Earth scientists working throughout the world must be dismayed by the obviously destructive impact of land use practices in virtually all of the less developed countries (LDCs). Their landscapes show the negative imprint of the human hand of both ancient and contemporary civilizations. It is apparent to many that even a short extrapolation of current environmental trends would show that their continuation could take a deadly toll in terms of human misery and in terms of the flora and fauna of the world.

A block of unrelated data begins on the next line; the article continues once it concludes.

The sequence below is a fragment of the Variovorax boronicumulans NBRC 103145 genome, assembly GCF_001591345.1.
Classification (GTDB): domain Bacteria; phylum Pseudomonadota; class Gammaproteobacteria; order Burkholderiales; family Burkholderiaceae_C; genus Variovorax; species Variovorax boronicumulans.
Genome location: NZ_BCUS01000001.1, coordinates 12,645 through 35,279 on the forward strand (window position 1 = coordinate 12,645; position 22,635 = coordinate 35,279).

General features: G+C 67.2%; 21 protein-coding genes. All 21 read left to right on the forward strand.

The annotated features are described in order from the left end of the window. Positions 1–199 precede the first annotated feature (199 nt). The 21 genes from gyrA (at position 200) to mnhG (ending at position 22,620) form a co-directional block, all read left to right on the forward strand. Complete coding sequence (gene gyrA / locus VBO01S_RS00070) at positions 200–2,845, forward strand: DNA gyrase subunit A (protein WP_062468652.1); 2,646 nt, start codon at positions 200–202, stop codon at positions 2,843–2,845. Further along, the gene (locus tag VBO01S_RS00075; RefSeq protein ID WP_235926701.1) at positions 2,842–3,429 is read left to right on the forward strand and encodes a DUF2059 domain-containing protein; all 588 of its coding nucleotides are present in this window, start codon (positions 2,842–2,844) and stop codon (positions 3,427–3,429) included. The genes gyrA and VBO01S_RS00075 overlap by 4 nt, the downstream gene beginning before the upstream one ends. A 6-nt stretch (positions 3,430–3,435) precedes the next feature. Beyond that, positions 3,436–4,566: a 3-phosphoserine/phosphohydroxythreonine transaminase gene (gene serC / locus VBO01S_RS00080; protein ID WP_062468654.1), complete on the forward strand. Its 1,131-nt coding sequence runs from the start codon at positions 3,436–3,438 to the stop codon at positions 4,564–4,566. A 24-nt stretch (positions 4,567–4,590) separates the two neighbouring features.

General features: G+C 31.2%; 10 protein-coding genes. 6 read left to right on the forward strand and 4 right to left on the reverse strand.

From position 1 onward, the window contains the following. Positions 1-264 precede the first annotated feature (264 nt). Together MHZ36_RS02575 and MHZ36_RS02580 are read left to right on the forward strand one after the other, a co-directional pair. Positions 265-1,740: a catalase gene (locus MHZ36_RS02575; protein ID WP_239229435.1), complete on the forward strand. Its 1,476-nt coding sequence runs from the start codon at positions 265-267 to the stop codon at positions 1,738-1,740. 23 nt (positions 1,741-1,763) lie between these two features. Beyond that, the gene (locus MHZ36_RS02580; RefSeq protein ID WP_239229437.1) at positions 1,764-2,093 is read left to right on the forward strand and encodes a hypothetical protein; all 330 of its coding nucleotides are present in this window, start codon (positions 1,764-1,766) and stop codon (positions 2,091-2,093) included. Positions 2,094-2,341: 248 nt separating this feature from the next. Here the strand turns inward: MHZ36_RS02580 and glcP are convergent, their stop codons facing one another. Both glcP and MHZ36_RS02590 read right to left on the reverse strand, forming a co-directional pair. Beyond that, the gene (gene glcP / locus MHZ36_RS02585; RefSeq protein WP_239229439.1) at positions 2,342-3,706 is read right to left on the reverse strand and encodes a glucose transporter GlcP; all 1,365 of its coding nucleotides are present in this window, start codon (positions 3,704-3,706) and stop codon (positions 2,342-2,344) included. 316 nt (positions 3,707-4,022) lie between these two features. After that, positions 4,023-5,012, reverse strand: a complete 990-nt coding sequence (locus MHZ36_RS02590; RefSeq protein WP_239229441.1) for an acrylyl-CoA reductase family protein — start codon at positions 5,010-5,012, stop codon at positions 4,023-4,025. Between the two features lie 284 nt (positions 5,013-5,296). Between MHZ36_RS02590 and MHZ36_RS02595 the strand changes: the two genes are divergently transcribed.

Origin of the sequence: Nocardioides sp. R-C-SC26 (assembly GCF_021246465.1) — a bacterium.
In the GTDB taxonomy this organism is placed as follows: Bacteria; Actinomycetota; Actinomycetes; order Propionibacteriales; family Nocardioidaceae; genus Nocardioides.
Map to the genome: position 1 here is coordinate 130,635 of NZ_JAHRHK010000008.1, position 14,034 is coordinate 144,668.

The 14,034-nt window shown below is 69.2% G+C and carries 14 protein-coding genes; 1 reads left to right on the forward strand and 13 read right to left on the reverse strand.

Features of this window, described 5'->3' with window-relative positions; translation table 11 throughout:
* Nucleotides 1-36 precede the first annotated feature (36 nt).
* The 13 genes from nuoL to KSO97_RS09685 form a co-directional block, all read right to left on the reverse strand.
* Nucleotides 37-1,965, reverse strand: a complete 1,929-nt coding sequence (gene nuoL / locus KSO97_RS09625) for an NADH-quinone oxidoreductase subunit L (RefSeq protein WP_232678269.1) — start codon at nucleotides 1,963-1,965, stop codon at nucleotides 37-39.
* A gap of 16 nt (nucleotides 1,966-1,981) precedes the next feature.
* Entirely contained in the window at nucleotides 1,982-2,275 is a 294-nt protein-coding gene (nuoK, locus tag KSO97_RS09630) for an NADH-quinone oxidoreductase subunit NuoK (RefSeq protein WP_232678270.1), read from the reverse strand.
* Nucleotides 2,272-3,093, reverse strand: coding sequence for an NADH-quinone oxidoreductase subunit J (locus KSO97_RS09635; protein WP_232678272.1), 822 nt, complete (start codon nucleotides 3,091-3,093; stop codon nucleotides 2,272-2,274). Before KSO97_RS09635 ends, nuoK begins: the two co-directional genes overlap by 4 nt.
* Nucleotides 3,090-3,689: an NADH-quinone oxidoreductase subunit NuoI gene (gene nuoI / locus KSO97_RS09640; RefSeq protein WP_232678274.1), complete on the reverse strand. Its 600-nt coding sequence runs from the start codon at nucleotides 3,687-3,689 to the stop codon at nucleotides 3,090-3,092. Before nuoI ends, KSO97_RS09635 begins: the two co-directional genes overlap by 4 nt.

Seeing such problems through the practiced eyes of the geologic observer is relatively simple. Not nearly so easy is understanding the cause of the destructive land use practices of the poorer nations. Although the roots of the causes are cultural and ancient, the recent enormous acceleration of environmental degradation in the LDCs is complexly related to world politics and economics. Thus, although it has long been known that the civilizations of the world are economically and sociologically interrelated, it can also be shown that the world's environments are interdependent and cross-culturally influenced. In a real sense, an attitude in the United States can influence the erosion rate of an area in Bolivia or have an impact on an elephant in Africa.